Branded beef company Stockyard has unveiled its multi-million dollar Kerwee Feedlot expansion with feed capacity raising to 20,200 head.
It appears the cheapest part of the new feedlot facility is the $8 million spend on infrastructure including new feed pens and upgrades to its feed mill. The largest outlay by the Kerwee Group will be buying Angus and Wagyu feeder cattle to stock the new feed pens with numbers set to grow by 9100 head by January next year.
Conservative estimates would mean Stockyard will invest an extra $16.9 million in both Angus and Wagyu/Wagyu-cross feeder weight cattle to fill the expanded feedlot capacity.
While Stockyard’s managing director Lachie Hart would not reveal the exact amount of money the beef business has spent on new feeder cattle, he noted it was a large investment.
It's been a big undertaking to find the extra cattle to put on feed, especially with where the EYCI price is at the moment and that’s a lot of money
“It's been a big undertaking to find the extra cattle to put on feed, especially with where the EYCI (Eastern Young Cattle Indicator) price is at the moment and that’s a lot of money,” Mr Hart said.
The expanded feedlot currently has 50 per cent 200-day fed Angus cattle and the remaining half is 400-plus day fed Wagyu/Wagyu-cross with more than 75pc of the Wagyu cattle on feed being F4 or more pure bred Wagyu types.
“The demand for our Stockyard brand has been increasing each year and we haven't been able to fully meet that requirement,” Mr Hart said.
“The feedlot expansion is not necessarily going to create any opportunities for us to expand into other markets.”
Currently, 90pc of all beef produced by Stockyard is exported overseas with only the remaining 10pc sold domestically.
Mr Hart added Stockyard is currently exploring some European markets because they are one of a few Australian branded beef businesses not exporting to the region.
“Hopefully, the negotiation of an EU and Australia free trade agreement starts before Christmas and delivers some good results for Australia,” he said.
“Diversification is an excellent risk mitigator and continuing to explore these markets provides great opportunity potential.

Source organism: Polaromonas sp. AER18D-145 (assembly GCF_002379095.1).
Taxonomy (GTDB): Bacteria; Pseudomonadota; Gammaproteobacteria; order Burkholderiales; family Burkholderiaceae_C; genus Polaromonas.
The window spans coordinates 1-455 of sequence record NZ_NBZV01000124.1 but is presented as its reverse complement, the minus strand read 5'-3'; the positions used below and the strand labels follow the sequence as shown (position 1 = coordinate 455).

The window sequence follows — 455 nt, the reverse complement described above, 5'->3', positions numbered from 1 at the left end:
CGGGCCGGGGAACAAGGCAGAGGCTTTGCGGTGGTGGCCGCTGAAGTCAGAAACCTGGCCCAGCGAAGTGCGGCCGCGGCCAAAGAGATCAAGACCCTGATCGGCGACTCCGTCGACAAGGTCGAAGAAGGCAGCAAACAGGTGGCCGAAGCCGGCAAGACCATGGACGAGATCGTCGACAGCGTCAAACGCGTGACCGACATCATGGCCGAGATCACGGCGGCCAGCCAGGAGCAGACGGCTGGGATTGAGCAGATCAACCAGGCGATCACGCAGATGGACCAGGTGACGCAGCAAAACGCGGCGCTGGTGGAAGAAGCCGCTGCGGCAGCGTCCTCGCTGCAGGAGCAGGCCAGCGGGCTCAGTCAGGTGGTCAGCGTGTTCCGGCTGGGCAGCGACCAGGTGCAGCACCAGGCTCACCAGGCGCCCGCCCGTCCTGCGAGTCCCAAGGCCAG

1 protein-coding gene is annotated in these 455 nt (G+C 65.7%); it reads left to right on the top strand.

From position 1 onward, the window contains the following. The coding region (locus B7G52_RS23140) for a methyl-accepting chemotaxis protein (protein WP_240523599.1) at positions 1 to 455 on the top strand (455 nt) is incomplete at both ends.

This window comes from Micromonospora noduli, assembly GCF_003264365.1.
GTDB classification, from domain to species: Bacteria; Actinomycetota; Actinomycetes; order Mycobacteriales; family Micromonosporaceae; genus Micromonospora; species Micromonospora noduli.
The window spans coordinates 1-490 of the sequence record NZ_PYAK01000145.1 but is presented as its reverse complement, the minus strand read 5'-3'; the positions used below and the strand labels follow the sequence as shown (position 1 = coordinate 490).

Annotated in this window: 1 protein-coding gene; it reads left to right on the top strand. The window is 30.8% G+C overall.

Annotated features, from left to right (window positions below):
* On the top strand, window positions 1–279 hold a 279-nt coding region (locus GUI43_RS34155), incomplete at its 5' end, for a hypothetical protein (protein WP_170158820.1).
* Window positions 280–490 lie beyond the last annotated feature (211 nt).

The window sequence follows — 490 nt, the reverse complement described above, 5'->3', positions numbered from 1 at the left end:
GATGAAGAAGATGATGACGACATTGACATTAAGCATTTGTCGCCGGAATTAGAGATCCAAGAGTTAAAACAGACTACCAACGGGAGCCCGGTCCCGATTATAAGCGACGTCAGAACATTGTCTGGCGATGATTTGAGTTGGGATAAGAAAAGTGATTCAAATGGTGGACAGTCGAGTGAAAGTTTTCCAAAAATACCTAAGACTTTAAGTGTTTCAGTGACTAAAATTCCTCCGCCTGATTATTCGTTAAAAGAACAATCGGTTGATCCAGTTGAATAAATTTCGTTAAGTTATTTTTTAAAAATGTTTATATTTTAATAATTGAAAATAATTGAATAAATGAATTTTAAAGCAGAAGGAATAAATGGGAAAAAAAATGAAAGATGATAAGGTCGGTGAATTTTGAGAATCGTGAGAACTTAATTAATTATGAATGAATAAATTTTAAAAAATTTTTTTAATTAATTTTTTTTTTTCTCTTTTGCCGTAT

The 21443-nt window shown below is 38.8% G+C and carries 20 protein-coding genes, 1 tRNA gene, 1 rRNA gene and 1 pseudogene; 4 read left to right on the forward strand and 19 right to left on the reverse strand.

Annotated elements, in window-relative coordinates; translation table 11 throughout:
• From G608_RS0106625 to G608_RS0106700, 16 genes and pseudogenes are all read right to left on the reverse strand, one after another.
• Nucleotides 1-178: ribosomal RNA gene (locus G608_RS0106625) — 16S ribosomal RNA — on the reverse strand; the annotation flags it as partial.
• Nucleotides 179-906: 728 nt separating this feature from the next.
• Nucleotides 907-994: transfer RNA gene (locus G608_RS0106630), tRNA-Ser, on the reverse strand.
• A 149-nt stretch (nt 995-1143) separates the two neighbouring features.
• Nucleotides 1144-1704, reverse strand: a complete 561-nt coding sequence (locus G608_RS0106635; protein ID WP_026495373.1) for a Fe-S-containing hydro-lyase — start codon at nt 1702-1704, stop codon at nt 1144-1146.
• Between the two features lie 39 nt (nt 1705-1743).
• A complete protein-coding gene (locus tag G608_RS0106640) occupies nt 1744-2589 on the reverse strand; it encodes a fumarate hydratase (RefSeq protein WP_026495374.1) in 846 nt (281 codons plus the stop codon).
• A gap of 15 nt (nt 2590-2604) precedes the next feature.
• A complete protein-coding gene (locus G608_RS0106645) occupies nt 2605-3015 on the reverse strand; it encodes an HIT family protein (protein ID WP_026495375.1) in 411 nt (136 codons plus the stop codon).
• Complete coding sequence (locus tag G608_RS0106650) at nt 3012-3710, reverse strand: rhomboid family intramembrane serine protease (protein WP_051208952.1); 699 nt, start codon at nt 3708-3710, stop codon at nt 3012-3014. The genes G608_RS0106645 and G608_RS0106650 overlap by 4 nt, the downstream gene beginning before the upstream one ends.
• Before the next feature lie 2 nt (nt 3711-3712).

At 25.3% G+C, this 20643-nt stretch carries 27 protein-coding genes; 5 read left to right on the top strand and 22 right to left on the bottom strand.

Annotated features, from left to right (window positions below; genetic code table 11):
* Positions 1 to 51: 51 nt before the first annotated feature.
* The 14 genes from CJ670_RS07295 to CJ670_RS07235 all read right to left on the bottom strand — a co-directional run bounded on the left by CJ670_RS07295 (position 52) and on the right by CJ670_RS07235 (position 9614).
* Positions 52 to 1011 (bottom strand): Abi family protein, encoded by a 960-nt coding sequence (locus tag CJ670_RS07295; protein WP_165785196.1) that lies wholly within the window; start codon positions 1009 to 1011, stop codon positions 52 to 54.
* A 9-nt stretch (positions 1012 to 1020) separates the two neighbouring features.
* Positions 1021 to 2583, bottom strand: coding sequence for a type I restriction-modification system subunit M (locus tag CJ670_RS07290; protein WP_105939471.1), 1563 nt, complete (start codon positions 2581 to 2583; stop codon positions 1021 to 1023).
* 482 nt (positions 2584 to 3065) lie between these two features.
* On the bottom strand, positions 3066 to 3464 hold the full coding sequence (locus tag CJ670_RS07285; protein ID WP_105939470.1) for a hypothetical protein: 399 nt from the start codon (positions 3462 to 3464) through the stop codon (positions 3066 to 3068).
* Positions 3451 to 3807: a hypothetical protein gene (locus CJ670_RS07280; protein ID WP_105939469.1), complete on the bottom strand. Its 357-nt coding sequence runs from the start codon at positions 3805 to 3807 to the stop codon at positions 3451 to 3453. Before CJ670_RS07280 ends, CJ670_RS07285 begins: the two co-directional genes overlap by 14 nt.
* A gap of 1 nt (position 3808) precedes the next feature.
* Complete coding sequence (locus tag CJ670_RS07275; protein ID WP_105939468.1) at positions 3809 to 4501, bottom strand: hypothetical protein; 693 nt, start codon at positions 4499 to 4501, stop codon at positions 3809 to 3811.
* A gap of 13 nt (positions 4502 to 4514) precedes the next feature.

“It may mean we sell less to another market, but selling to a large variety of different overseas markets can provide more stability.”
Mr Hart said Kerwee Feedlot either expanded or started to lose customers.
Not quite ready
Despite the best laid plans, Kerwee Feedlot near Jondaryan is only running at 16,000 head of cattle on feed.
Stockyard general manager Lachie Hart said the original plan was for the feedlot to be at full capacity this week. The branded beef company’s facility is the oldest family-owned feedlot in Australia and has doubled its capacity from 11,100 to 20,200 head of cattle.
We're going to commission the new mill in a few weeks because we didn’t want to put anymore pressure on the existing feed mill until the upgrade was completed.
“We planned to have the mill upgrade completed by now but due to a few overruns we've kept it at 16,000 head,” Mr Hart said.
“We're going to commission the new mill in a few weeks because we didn’t want to put anymore pressure on the existing feed mill until the upgrade was completed.”
It's expected the feedlot will be full by January next year.
Mr Hart said times have never been better to be running an agribusiness.
“The megatrends have never been so strong, the population growth on Australia's doorstep in Asia and personal well is increasing across that region,” he said.
“The feedlot expansion was required to meet growing demand from the company’s award winning grain fed Angus and Wagyu beef, which is marketed under the Stockyard label.”